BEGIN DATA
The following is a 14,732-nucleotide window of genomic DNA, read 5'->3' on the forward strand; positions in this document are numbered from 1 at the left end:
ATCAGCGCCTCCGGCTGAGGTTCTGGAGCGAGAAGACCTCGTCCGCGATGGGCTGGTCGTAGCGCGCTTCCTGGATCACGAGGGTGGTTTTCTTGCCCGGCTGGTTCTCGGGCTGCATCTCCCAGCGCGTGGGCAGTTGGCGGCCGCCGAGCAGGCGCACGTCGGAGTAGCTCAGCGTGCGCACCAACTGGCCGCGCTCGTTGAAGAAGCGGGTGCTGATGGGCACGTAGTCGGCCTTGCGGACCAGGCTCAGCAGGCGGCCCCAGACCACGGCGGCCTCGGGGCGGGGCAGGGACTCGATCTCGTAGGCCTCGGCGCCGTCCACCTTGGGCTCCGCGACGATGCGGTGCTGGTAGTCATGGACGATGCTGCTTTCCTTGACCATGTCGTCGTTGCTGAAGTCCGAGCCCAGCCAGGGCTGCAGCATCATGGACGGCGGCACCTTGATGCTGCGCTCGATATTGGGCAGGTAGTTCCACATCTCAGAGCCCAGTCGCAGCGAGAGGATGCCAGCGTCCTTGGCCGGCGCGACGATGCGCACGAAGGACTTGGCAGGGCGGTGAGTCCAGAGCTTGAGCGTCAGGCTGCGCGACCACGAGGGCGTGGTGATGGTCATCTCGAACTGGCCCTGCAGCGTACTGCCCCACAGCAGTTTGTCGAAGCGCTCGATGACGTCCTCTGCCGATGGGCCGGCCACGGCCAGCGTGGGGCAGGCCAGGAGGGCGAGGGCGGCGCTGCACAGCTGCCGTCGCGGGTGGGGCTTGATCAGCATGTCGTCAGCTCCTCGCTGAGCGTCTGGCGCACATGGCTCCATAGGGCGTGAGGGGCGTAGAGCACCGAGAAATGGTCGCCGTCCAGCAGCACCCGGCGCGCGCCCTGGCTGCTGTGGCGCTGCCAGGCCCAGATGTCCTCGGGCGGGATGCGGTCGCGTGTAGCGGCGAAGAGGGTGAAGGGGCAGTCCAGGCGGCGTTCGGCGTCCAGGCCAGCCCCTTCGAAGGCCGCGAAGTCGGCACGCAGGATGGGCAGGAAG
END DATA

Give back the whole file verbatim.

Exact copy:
The following is a 14,732-nucleotide window of genomic DNA, read 5'->3' on the forward strand; positions in this document are numbered from 1 at the left end:
ATCAGCGCCTCCGGCTGAGGTTCTGGAGCGAGAAGACCTCGTCCGCGATGGGCTGGTCGTAGCGCGCTTCCTGGATCACGAGGGTGGTTTTCTTGCCCGGCTGGTTCTCGGGCTGCATCTCCCAGCGCGTGGGCAGTTGGCGGCCGCCGAGCAGGCGCACGTCGGAGTAGCTCAGCGTGCGCACCAACTGGCCGCGCTCGTTGAAGAAGCGGGTGCTGATGGGCACGTAGTCGGCCTTGCGGACCAGGCTCAGCAGGCGGCCCCAGACCACGGCGGCCTCGGGGCGGGGCAGGGACTCGATCTCGTAGGCCTCGGCGCCGTCCACCTTGGGCTCCGCGACGATGCGGTGCTGGTAGTCATGGACGATGCTGCTTTCCTTGACCATGTCGTCGTTGCTGAAGTCCGAGCCCAGCCAGGGCTGCAGCATCATGGACGGCGGCACCTTGATGCTGCGCTCGATATTGGGCAGGTAGTTCCACATCTCAGAGCCCAGTCGCAGCGAGAGGATGCCAGCGTCCTTGGCCGGCGCGACGATGCGCACGAAGGACTTGGCAGGGCGGTGAGTCCAGAGCTTGAGCGTCAGGCTGCGCGACCACGAGGGCGTGGTGATGGTCATCTCGAACTGGCCCTGCAGCGTACTGCCCCACAGCAGTTTGTCGAAGCGCTCGATGACGTCCTCTGCCGATGGGCCGGCCACGGCCAGCGTGGGGCAGGCCAGGAGGGCGAGGGCGGCGCTGCACAGCTGCCGTCGCGGGTGGGGCTTGATCAGCATGTCGTCAGCTCCTCGCTGAGCGTCTGGCGCACATGGCTCCATAGGGCGTGAGGGGCGTAGAGCACCGAGAAATGGTCGCCGTCCAGCAGCACCCGGCGCGCGCCCTGGCTGCTGTGGCGCTGCCAGGCCCAGATGTCCTCGGGCGGGATGCGGTCGCGTGTAGCGGCGAAGAGGGTGAAGGGGCAGTCCAGGCGGCGTTCGGCGTCCAGGCCAGCCCCTTCGAAGGCCGCGAAGTCGGCACGCAGGATGGGCAGGAAG